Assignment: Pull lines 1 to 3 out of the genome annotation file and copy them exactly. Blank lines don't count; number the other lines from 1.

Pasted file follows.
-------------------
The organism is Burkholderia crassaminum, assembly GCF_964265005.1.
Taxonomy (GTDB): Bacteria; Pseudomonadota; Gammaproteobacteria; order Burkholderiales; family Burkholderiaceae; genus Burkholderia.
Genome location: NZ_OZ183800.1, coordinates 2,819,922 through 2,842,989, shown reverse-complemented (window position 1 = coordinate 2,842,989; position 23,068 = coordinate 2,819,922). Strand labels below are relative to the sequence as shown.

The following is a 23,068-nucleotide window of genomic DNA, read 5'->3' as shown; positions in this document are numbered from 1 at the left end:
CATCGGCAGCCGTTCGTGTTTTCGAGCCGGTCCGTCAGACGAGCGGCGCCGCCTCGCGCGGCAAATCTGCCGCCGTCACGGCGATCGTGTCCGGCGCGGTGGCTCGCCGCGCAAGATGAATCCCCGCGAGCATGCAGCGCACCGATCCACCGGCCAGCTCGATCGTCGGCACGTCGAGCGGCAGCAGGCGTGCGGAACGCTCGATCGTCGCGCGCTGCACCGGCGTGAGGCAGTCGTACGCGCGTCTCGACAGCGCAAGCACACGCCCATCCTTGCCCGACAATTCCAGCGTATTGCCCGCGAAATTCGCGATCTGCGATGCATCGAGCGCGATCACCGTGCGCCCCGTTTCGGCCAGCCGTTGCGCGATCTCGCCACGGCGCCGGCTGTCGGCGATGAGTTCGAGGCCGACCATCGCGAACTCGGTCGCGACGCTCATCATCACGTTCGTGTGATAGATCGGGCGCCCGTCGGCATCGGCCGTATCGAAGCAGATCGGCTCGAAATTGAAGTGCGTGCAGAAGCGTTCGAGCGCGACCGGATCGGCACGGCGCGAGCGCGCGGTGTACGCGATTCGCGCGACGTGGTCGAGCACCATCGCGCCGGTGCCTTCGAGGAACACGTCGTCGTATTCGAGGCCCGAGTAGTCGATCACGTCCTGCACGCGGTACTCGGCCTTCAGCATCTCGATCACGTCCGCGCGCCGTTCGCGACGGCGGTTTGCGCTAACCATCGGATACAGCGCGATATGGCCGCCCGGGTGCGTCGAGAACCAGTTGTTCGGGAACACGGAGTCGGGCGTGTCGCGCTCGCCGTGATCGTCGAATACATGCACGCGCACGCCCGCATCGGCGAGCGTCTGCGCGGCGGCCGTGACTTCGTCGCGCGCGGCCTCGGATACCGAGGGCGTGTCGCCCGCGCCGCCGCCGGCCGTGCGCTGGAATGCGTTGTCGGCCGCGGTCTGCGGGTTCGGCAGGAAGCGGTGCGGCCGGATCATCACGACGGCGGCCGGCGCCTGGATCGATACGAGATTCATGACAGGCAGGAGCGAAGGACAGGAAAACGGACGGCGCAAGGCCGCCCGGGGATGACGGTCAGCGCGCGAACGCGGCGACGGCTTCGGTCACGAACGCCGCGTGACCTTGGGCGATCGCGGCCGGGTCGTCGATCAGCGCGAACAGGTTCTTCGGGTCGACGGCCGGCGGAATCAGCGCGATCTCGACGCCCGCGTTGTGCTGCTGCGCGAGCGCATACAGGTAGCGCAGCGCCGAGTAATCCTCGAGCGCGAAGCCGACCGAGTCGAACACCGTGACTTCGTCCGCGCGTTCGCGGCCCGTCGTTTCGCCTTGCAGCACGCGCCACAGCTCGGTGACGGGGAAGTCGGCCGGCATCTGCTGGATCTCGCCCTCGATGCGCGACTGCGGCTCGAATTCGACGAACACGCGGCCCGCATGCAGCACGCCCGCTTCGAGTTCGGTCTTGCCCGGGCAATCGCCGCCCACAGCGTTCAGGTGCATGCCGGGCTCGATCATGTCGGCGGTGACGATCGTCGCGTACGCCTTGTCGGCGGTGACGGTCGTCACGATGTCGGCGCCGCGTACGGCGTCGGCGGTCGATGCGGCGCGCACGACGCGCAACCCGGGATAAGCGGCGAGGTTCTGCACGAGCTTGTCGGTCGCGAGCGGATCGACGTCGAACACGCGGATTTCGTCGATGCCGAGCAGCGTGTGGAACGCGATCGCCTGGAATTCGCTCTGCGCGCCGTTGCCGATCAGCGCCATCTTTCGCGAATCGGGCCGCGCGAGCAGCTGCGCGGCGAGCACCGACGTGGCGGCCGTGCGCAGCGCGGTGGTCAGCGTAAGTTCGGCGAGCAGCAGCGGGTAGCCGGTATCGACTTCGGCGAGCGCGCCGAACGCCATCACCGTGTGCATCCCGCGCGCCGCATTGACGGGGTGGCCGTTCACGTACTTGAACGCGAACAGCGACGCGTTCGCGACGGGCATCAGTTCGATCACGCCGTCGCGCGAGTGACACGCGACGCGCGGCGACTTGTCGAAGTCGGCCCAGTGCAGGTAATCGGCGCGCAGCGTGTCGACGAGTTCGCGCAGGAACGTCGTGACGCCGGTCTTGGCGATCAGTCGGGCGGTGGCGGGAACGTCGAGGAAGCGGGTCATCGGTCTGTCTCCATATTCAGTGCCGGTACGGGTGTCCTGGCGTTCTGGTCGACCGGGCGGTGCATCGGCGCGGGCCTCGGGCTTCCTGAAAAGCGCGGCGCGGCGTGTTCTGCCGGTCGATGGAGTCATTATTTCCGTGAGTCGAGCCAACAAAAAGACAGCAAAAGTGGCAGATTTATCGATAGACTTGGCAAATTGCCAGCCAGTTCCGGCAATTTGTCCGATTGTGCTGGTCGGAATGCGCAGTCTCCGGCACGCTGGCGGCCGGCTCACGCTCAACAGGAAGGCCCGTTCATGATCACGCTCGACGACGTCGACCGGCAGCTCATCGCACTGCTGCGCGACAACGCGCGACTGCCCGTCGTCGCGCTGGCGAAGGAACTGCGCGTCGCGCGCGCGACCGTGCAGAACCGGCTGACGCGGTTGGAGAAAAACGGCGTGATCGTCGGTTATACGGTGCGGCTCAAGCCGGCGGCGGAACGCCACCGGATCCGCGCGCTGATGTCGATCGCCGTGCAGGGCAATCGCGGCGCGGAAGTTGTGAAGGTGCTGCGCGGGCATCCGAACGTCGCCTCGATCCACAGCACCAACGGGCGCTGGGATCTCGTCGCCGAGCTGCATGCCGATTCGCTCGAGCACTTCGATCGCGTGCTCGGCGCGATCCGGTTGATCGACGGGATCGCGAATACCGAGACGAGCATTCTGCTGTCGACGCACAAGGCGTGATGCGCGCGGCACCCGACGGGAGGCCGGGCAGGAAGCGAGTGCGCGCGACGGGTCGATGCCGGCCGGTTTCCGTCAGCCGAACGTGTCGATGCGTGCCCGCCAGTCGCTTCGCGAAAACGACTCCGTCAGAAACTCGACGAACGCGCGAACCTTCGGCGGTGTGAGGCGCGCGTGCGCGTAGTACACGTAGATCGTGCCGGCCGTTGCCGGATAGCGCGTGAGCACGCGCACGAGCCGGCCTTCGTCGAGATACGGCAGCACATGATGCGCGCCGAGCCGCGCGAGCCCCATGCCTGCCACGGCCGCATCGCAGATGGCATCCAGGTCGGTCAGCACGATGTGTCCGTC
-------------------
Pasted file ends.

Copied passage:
The organism is Burkholderia crassaminum, assembly GCF_964265005.1.
Taxonomy (GTDB): Bacteria; Pseudomonadota; Gammaproteobacteria; order Burkholderiales; family Burkholderiaceae; genus Burkholderia.
Genome location: NZ_OZ183800.1, coordinates 2,819,922 through 2,842,989, shown reverse-complemented (window position 1 = coordinate 2,842,989; position 23,068 = coordinate 2,819,922). Strand labels below are relative to the sequence as shown.